There’s good news coming out of Italy with the confirmation that the Baby Giro will be back for 2017.
Italian newspaper La Gazzetta dello Sport confirmed the Italian cycling federation will revive the popular, weeklong under-23 stage race in June. The last edition of the Girobio was in 2012, won by American Joe Dombrowski ahead of second-place Fabio Aru.
“It will be more than a race,” Italian federation president Renato Di Rocco told La Gazzetta. “It will be a celebration of junior racing.”
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The revival of the Baby Giro was first rumored this summer, and Thursday’s news confirms the race will return to the international calendar next year following a four-year hiatus.
The race will run June 9-15, crossing the Italian regions of Emilia-Romagna, Marche, and Abruzzo across central Italy (in similar terrain to Tirreno-Adriatico), with seven stages, including a time trial and a major summit finale. Organizers say up to 27, six-rider teams could start, including 10 foreign teams such as the U.S-based Axeon Hagens Berman squad.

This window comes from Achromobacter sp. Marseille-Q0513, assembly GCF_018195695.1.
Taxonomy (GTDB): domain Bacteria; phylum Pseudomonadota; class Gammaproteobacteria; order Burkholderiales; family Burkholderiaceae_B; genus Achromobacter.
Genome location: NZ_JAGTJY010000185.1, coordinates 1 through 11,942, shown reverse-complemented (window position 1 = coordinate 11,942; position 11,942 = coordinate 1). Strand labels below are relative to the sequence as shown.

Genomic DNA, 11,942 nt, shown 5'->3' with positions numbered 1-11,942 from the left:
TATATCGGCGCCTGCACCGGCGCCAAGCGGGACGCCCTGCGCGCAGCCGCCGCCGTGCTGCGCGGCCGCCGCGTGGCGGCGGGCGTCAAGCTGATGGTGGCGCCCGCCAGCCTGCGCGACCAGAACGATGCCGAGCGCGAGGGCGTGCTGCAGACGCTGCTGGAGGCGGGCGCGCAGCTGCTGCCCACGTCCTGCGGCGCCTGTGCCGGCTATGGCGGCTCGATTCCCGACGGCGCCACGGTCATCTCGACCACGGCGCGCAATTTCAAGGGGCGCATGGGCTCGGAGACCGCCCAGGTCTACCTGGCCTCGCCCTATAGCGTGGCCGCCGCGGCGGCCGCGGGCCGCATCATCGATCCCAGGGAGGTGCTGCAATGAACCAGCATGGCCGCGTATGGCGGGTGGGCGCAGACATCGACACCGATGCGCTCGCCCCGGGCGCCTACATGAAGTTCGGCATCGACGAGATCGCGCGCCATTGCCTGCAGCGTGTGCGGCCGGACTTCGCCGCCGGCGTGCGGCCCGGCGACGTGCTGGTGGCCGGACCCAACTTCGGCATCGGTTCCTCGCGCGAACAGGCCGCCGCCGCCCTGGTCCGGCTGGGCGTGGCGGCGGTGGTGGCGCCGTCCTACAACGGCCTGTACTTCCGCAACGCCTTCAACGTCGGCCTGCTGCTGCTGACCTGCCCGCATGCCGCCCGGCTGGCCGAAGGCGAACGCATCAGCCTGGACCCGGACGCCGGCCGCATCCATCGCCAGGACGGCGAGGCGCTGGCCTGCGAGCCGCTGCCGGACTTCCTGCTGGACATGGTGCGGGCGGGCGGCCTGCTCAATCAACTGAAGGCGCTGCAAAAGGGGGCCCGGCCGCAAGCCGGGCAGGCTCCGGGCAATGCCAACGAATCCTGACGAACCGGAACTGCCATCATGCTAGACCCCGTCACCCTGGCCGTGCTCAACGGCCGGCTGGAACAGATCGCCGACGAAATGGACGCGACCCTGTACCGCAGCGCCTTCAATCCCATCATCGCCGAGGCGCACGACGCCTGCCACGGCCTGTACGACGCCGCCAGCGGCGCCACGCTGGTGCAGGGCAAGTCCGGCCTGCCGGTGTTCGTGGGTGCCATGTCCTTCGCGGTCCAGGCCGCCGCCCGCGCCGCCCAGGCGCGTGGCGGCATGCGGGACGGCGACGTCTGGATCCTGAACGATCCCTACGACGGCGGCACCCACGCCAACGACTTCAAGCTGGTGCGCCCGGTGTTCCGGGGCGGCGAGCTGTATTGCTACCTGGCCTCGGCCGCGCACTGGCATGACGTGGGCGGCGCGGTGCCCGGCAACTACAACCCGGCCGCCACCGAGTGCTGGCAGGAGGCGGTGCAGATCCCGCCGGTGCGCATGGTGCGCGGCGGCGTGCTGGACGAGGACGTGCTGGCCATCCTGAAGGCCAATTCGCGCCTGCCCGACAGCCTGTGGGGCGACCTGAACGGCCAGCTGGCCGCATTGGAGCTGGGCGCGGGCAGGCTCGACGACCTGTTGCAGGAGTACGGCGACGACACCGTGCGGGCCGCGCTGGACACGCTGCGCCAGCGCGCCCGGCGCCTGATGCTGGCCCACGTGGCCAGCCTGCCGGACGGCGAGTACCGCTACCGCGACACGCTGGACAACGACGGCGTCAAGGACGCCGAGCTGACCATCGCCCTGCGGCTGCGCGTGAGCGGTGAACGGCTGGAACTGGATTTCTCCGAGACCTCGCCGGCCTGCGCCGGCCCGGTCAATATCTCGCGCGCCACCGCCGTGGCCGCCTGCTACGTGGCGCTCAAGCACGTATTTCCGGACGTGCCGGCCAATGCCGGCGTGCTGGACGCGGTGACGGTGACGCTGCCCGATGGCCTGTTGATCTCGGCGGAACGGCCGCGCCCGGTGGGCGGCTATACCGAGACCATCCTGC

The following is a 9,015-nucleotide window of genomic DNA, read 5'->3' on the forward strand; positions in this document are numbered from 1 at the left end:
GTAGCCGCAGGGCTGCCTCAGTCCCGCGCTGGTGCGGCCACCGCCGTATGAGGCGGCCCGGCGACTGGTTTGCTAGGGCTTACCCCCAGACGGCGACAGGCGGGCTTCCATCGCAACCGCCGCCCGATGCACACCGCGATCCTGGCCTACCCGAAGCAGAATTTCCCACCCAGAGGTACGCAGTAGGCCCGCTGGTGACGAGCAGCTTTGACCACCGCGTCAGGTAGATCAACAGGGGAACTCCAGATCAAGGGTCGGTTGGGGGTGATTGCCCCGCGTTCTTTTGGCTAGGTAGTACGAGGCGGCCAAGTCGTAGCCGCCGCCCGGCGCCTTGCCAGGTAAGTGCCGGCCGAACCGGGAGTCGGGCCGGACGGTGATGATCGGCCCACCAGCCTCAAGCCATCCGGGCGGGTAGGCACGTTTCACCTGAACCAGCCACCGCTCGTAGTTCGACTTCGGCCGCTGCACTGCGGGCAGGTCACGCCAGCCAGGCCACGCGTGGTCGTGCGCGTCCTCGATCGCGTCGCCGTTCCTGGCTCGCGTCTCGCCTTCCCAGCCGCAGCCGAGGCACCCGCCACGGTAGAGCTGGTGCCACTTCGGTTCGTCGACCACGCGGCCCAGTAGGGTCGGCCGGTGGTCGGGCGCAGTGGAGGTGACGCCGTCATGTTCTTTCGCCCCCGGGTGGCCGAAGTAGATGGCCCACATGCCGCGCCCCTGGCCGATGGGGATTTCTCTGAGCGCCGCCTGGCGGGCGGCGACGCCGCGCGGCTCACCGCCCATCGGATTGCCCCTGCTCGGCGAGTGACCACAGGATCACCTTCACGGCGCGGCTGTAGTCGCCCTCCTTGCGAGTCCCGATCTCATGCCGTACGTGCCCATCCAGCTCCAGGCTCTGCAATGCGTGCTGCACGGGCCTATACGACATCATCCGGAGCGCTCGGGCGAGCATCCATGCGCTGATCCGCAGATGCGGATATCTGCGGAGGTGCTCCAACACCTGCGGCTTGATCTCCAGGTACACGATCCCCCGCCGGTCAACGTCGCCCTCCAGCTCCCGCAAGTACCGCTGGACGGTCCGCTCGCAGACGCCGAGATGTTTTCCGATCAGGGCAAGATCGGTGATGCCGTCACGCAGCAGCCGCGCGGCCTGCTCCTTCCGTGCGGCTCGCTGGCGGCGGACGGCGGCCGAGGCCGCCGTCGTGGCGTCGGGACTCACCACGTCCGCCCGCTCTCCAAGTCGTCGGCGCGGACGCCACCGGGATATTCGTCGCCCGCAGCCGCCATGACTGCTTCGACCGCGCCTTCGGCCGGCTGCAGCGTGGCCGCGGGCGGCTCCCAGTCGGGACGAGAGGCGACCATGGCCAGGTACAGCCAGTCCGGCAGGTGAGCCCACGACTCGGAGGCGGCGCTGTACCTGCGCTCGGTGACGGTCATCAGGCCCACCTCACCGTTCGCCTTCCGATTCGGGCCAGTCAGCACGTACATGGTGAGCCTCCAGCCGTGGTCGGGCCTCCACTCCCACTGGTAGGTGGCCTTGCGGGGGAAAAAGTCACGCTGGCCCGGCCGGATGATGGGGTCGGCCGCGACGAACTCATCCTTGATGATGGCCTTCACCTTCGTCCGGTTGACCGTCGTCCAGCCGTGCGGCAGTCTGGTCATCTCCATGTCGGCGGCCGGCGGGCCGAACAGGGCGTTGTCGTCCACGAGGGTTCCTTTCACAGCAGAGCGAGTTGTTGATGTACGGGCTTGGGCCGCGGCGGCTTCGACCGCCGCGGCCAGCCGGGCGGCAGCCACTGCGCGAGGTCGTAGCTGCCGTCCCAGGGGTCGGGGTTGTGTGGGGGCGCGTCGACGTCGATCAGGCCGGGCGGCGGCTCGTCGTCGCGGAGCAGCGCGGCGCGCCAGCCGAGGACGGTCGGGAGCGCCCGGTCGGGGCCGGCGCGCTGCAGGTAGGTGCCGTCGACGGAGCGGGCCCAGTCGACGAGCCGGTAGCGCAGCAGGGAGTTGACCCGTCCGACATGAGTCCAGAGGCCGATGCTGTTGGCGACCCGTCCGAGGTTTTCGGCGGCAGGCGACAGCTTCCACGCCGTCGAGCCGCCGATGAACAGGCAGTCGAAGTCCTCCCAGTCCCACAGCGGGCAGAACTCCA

“A race like this could not continue to be absent from the calendar,” said Italian national coach Davide Cassani. “We need to make sure it is an important reference point for many years to come, just as it has always been.”
Since its inception in 1970, the Giro dilettanti evolved alongside the Tour de l’Avenir in France as one of the most prestigious amateur stage races in Europe. Such riders as Francesco Moser, Marco Pantani, and Dmitri Konyshev won the race before going on to major professional careers. Dombrowski became the first American to win it, and then the event lost its financial backing.
The revival of the race marks a renaissance for the struggling Italian cycling scene. The once-vibrant Italian peloton has struggled under the pressure of the ongoing economic crisis in Italy, and for 2017 there will be no Italian-registered elite men’s team in the WorldTour. Yet there are signs of renewal, and the return of the Baby Giro is a good indicator that Italian cycling could be turning the corner.